Wednesday Wildlife – The Leopard

We saw the leopard slinking low in the desiccated grasses of the Welgevonden Game Reserve in South Africa’s Limpopo region. I almost soiled myself, not out of fear but of excitement. I have been to almost every major game reserve in Southern Africa, yet never to have once spotted this dotty kitty. Until now – this was a huge moment for me and my underpants.

One solitary male on a discrete hunt for food. At first, I celebrated the sighting, treasuring every second that I could watch him sleekly moving through the dry bush. A sighting like this – a once in a lifetime – is too often over in seconds.

Leopard by Thea Beckman 1

But a hunting leopard makes use of lofty vantage points to spy potential prey and, in one fluid movement, our male launched himself up the bole of a tree and took up sentry. Leopards are shy animals and extremely unsociable, which likely explains his unimpressed expression with being watched and photographed.

Leopard by Thea Beckman 3

Legs (and litchis) dangling out all over the place, he remained in suspension for the better part of 20 minutes, while lazily surveying the surrounding bush and staring at us with piercing, tawny eyes. On average, leopards weigh between 60 and 70 kg and can live up to 15 years. What is most exceptional about these cats is that they can drag prey heavier than themselves up a tree, where it can hang safely out of the reach of other predators and scavengers, offering the leopard a consistent source of meat for several days.

Leopard by Thea Beckman 2

The heat, the altitude, and the lack of action took its toll and he let rip an enormous yawn, offering us a glimpse at teeth that could crack your neck like a cheese stick. Seeing this leopard quite honestly constitutes one of the high points of my life and if you’ve seen one, perhaps you’ll understand why. They are truly beautiful, extraordinary animals.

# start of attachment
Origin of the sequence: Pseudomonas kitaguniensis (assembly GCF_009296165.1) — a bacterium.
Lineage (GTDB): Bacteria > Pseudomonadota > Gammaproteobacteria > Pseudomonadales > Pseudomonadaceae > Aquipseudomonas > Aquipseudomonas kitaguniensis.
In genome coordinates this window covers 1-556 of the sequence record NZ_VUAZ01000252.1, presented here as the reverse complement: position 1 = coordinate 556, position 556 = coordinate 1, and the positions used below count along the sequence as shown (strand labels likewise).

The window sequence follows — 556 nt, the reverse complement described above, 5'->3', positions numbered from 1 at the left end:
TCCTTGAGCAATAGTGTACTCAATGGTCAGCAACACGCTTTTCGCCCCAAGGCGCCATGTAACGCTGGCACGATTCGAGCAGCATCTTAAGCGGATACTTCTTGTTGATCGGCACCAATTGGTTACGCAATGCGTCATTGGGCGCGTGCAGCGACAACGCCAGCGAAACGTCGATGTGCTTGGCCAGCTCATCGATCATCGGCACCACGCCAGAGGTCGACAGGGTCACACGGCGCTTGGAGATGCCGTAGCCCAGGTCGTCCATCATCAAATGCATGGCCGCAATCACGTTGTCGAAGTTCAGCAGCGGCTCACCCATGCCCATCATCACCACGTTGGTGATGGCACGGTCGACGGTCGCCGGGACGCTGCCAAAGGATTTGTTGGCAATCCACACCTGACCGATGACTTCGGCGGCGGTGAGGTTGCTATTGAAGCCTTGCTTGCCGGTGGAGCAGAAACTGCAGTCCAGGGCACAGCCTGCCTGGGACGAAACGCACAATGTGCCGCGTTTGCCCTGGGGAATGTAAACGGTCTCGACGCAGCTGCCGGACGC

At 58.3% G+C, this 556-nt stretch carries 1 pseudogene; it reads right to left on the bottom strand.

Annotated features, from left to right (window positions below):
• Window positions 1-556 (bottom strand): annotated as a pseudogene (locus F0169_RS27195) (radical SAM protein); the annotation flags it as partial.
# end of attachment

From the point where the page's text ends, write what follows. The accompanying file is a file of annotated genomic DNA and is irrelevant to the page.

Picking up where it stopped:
Introducing “Wednesday Wildlife”

I may have shifted my attention to travel but a fascination with wildlife and birdwatching, in particular, remains a stubborn fixture on the landscape of my unorthodox personality. As a part of my new venture, therefore, I shall be posting a weekly picture of an animal or bird that I have taken on one of my adventures. I would like to introduce to you… *appropriately lengthy drumroll*… Wednesday Wildlife! Aren’t I original?

Hold on… I have a better one: Wander Woman’s Wednesday Wildlife! Isn’t the alliteration maddeningly satisfying?

Anyway, enough of that tomfoolery. Before I got around to repurposing this blog to travel, I let rip with the Facebook page, Wander Woman Thea, which I urge you all to like, follow, share, interact with, drool over, and even fondle yourself inappropriately to. What I don’t know can’t hurt me. Over the past few weeks that’s been going, I’ve posted three Wildlife Wednesday features – or, I should say, #WildlifeWednesday – so in an effort to bring you all up to speed, here are those posts.

The Cheetah

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On a recent trip to Sanbona Wildlife Reserve, I had the incredible life joy of seeing my very first ever cheetah in the wild. We approached this male by foot and got within about 15 meters of him, where I swooned over his kitten-esque antics. Did you know that cheetahs purr? Also, they are the fastest land animal in the world, able to reach speeds of 80 to 120 km/hr in short bursts. I shit you not.

An excerpt from my article for Southern Vines magazine about the reserve:

“Sanbona Wildlife Reserve is a malaria-free, big five private game reserve located three hours’ drive from Cape Town in the Little Karoo. Believed to have originated from the Khoikhoi word for “desert”, the Karoo is a semi-desert region of unique and desolate beauty, marked by tough, low-lying shrubs, hellishly thorned acacia trees, otherworldly succulent plants, rocky koppies, and russet soils.”

Read full article here.